Continued development of health care information technology in the form of electronic medical records (A-III), computer physician order entry (B-II), and clinical decision support (B-II) has the potential to improve antimicrobial decisions through the incorporation of data on patient-specific microbiology cultures and susceptibilities, hepatic and renal function, drug-drug interactions, allergies, and cost. Similarly, computer-based surveillance can facilitate good stewardship by more efficient targeting of antimicrobial interventions, tracking of antimicrobial resistance patterns, and identification of health care-associated infections and adverse drug events (B-II). However, implementation of these features has been slow.
The support and collaboration of hospital administration, medical staff leadership, and local providers in the development and maintenance of antimicrobial stewardship programs is essential to the success of the program (A-III). Hospital administrations must appropriately resource these programs and provide compensation for the infectious diseases physician and clinical pharmacist (A-III), recognizing that this is money well spent. Effective antimicrobial stewardship programs are financially self-supporting and improve patient care. Comprehensive programs have consistently demonstrated a decrease in antimicrobial use (22%-36%), with annual savings of $150,000 to $900,000 in both larger academic hospitals and smaller community hospitals. For example, a review by an infectious diseases physician and clinical pharmacist 3 days per week of patients receiving multiple, prolonged, or high-cost courses of antimicrobial therapy resulted in an annual savings of $177,000 in a small 120-bed community hospital.2 As an antimicrobial stewardship program is developed, process and outcome measures must be established to determine the impact on antimicrobial use, resistance patterns, and patient care (B-III). This information should be fed back to providers and hospital administration to create an ongoing dialogue around antimicrobial use and resistance.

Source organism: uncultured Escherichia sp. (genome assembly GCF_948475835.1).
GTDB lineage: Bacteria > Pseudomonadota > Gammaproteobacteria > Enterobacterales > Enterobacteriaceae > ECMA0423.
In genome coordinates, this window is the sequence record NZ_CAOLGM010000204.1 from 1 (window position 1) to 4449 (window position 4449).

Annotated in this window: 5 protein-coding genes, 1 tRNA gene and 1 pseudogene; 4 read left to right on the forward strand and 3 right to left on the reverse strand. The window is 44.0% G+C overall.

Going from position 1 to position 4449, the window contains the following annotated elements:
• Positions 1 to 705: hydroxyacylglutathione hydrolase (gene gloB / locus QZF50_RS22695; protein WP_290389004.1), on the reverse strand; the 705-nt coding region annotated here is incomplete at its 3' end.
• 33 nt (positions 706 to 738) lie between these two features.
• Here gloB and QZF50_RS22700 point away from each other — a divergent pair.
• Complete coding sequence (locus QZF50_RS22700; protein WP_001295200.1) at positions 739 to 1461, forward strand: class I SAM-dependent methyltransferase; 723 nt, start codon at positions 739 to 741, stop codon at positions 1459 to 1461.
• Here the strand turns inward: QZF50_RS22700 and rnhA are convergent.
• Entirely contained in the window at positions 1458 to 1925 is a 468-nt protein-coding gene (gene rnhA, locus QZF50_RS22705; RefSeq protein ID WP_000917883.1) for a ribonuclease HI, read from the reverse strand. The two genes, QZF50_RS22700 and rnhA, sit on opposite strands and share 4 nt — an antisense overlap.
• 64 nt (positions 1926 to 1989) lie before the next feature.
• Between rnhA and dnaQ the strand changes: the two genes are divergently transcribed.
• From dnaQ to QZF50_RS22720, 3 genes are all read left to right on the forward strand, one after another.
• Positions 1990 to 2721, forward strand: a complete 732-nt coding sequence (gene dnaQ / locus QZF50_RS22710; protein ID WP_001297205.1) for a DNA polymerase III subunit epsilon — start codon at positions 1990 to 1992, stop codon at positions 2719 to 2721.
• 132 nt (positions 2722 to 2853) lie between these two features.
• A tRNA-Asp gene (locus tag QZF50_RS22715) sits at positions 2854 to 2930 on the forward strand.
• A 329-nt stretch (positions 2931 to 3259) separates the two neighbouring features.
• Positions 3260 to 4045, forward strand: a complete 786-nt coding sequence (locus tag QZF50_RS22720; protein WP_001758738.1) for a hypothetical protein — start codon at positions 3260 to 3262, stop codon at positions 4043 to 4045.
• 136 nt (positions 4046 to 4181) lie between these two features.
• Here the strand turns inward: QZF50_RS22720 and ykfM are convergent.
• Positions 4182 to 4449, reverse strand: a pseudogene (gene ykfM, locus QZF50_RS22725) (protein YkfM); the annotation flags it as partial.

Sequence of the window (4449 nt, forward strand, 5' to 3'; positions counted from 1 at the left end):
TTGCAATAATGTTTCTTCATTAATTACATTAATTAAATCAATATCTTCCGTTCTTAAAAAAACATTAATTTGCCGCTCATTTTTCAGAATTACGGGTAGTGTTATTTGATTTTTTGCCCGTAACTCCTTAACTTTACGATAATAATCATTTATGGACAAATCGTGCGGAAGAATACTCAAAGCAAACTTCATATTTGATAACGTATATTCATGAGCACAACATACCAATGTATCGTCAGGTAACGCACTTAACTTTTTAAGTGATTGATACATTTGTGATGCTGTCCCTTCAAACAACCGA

These guidelines for the development of antimicrobial stewardship programs come at a critical time as antimicrobial resistance is also gaining attention in the general public and among policy makers with increasing focus and movement toward mandatory reporting of health care-associated infections. In addition, hospitals are being graded on a number of quality indicators that directly involve antimicrobial use including the Centers for Medicare & Medicaid Services and Joint Commission on Accreditation of Healthcare Organizations ORYX measures around surgical infection prevention3 and community-acquired pneumonia. These measures are currently in the pay for participation period, with pay for performance looming in the near future. Finally, as outlined in the IDSA "Bad Bugs, No Drugs" campaign,4 ensuring the continued availability of current and novel antimicrobials to combat existing and emerging resistant pathogens is a critical public health issue. Given the paucity of new antimicrobials in development, we must optimize our use of existing agents through effective antimicrobial stewardship.
The author thanks the IDSA Antimicrobial Stewardship Guideline Committee and SHEA in the development of this guideline. In addition, the multidisciplinary importance of antimicrobial stewardship led to the collaborative review and support of these recommendations by the following organizations: American Academy of Pediatrics, American Society of Health-System Pharmacists, Infectious Diseases Society for Obstetrics and Gynecology, Pediatric Infectious Disease Society, Society for Hospital Medicine, and Society of Infectious Diseases Pharmacists.
1. Dellit TH, Owens RC, McGowan JE, et al. Infectious Diseases Society of America and the Society for Healthcare Epidemiology of America guidelines for developing an institutional program to enhance antimicrobial stewardship. Clin Infect Dis. 2007;44:159-177.
2. LaRocco A, Jr. Concurrent antibiotic review programs-a role for infectious diseases specialists at small community hospitals. Clin Infect Dis. 2003;37:742-743.
3. Bratzler, DW, Hunt DR. The surgical infection prevention and surgical care improvement projects: national initiatives to improve outcomes for patients having surgery. Clin Infect Dis. 2006;43:322-330.
4. Talbot GH, Bradley J, Edwards JE, Jr, et al. Bad bugs need drugs: an update on the development pipeline from the antimicrobial availability task force of the Infectious Diseases Society of America. Clin Infect Dis. 2006;42:657-668.
© 2007 Lippincott Williams & Wilkins, Inc.